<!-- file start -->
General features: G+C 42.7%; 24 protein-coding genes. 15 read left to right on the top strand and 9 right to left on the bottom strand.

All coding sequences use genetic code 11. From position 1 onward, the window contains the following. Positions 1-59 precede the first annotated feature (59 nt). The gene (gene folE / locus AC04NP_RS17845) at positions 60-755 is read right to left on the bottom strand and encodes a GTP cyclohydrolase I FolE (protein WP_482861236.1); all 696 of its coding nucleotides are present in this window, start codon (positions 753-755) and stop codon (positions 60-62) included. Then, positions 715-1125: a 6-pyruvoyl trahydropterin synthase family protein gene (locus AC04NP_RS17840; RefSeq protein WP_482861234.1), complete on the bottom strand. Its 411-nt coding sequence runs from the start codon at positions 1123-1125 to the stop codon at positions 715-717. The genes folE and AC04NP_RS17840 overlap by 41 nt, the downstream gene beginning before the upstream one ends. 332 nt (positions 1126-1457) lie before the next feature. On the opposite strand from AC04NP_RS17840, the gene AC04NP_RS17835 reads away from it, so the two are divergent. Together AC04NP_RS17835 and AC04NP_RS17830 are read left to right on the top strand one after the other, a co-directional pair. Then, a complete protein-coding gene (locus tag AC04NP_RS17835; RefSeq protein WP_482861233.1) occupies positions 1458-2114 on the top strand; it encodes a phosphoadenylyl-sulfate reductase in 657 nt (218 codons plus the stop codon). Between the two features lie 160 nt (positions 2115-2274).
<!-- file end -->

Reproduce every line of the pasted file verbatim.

General features: G+C 42.7%; 24 protein-coding genes. 15 read left to right on the top strand and 9 right to left on the bottom strand.

All coding sequences use genetic code 11. From position 1 onward, the window contains the following. Positions 1-59 precede the first annotated feature (59 nt). The gene (gene folE / locus AC04NP_RS17845) at positions 60-755 is read right to left on the bottom strand and encodes a GTP cyclohydrolase I FolE (protein WP_482861236.1); all 696 of its coding nucleotides are present in this window, start codon (positions 753-755) and stop codon (positions 60-62) included. Then, positions 715-1125: a 6-pyruvoyl trahydropterin synthase family protein gene (locus AC04NP_RS17840; RefSeq protein WP_482861234.1), complete on the bottom strand. Its 411-nt coding sequence runs from the start codon at positions 1123-1125 to the stop codon at positions 715-717. The genes folE and AC04NP_RS17840 overlap by 41 nt, the downstream gene beginning before the upstream one ends. 332 nt (positions 1126-1457) lie before the next feature. On the opposite strand from AC04NP_RS17840, the gene AC04NP_RS17835 reads away from it, so the two are divergent. Together AC04NP_RS17835 and AC04NP_RS17830 are read left to right on the top strand one after the other, a co-directional pair. Then, a complete protein-coding gene (locus tag AC04NP_RS17835; RefSeq protein WP_482861233.1) occupies positions 1458-2114 on the top strand; it encodes a phosphoadenylyl-sulfate reductase in 657 nt (218 codons plus the stop codon). Between the two features lie 160 nt (positions 2115-2274).